Our current weather conditions in South Jersey have provided a “perfect storm” for the invasion of Springtails. Lots and lots of rain, followed by extremely hot, drying weather cause these lovely little critters to multiply and find a way into your home looking for moisture to survive.
Our office has recently received numerous calls for Springtails from all over South Jersey – from Cherry Hill, Moorestown, Cinnaminson, Palmyra, Deptford, Medford, and Voorhees to name a few.
In this article, I will provide you with some detailed Springtail information and outline some of the differences between Springtails and Fleas so you know what kind of invader you have.
Springtails: When I was a kid I used to call these tiny creatures “Puddle Jumpers” because the most common place to see them outside would be in stagnant ponds or puddles – skimming the surface and jumping around.
Also known as “Snow Fleas” – Springtails can withstand extremely cold temperatures and can be seen in the winter snow melts jumping about. I read an article the other day that made me laugh because it mentioned something about them being full of anti-freeze – but homeowners won’t laugh because this occasional invader is a year-round pest. (*Picture courtesy of Joseph Berger, Bugwood.org)
Once inside, Springtails do NOT bite, they do NO damage inside a home, and do NOT transmit human disease. However, some species may cause itching and/or itching dermatitis.
Fleas transport themselves into your home on rodents and other mammals. Once inside they DO bite and they DO transmit human disease. Flea bites commonly cause painful, itchy red bumps.
There are approximately 700 species of Springtails in North America, and they are considered one of the most common soil insects. They are found in potted plants, vegetable matter, and around decaying plants/bulbs.
Springtails are tiny creatures – less than 1/8″ long, have limited vision, 6 legs, and no wings.
They are equipped with a forked muscular appendage (a furcula – which is a hinged appendage) at the end of their body to the abdomen, which when suddenly released, enables them to jump in the air – hence the name Springtail and one of the reasons why they are commonly confused with fleas. (*Picture courtesy of Susan Ellis, Bugwood.org)
Springtails come in all kinds of decorator colors but those found in your house are usually black or white/grayish in color.
Fleas are a dark-reddish brown, 1/12 to 1/6″ long, and 6 legs. Fleas use their powerful legs to jump as high as 8 inches vertically and 16 inches horizontally. (*Picture courtesy of NPMA)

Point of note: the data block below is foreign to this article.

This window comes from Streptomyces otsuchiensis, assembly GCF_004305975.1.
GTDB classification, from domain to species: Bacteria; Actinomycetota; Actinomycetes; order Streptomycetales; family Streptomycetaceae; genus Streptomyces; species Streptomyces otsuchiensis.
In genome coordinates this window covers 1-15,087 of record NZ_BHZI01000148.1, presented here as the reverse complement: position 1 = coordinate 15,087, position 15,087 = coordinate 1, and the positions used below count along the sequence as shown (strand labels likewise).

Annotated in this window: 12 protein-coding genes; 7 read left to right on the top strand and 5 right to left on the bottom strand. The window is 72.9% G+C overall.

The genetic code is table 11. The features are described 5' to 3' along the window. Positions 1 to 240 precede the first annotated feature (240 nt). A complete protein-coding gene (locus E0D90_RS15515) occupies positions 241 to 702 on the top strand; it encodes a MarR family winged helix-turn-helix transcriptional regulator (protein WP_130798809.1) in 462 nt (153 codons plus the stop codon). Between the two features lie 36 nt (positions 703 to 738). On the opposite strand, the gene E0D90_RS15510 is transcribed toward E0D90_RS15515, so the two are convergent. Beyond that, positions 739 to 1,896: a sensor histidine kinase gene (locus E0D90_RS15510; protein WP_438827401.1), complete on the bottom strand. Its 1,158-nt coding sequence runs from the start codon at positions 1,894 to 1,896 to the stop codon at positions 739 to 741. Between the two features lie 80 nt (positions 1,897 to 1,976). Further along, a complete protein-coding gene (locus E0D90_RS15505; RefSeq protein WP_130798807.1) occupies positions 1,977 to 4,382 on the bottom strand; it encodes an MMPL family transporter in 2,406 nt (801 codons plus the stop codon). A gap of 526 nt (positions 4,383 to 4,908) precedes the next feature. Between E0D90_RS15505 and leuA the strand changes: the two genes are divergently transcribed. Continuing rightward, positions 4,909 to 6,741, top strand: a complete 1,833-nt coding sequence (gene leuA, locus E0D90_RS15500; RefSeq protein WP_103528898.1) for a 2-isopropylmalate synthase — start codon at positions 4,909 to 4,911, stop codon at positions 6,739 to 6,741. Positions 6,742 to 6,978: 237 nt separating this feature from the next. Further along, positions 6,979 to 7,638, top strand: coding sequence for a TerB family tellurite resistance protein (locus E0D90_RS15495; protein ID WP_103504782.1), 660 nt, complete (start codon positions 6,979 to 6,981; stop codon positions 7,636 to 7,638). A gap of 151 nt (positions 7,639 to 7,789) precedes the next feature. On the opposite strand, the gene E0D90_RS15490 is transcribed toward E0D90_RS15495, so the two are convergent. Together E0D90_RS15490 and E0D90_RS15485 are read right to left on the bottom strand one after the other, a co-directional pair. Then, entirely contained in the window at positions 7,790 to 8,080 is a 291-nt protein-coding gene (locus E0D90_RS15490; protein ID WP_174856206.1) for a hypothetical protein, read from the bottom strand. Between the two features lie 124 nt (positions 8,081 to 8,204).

Springtails eat organic material – fungi, mold, algae, spores, pollen, decaying vegetable matter, mulch, leaf litter, firewood, logs and landscape timbers.
Fleas are parasites that feed on the blood of any warm-blooded body. The most common species is the cat flea, which often feasts on cats, dogs, and humans.
The feeding activities of Springtails enrich the soil by breaking down these forms of organic matter and releasing the nutrients they contain. Because of these activities, Springtails are considered to be a good indicator of soil health.
You’d be hard-pressed to think of a good indicator of anything for Fleas.
Springtails also have a fondness for water, and it is common for a backyard swimming pool to, quite suddenly, be covered with a layer of springtails that seems to have leaped into it the night before. They are so tiny and light that they easily float on the surface of the water, but are unable to make their way back out again.
Springtails can breed in the damp conditions that persist behind brick veneer, stone facing and wood siding of outside walls, and may be found indoors on floors near outside walls and hallways.
Springtails are nocturnal, meaning they are active at night, and during the sunlight hours will remain hidden in dark, moist micro-habitats.
They are active outdoors on warm evenings, May through September, but can be active indoors all year round.
Springtails can be difficult to control by the time they are found by the upset occupants.
Treatment protocols for these two pests are completely different. If you need help identifying which type of pest you have, feel free to give us a call or you can jump to:
The second part of our series on Springtails, where we discuss “Why Springtails Invade Our South Jersey Homes.”
The third part of our series we will cover “What YOU Can Do if an Invasion of Springtails in your South Jersey Home has already begun.”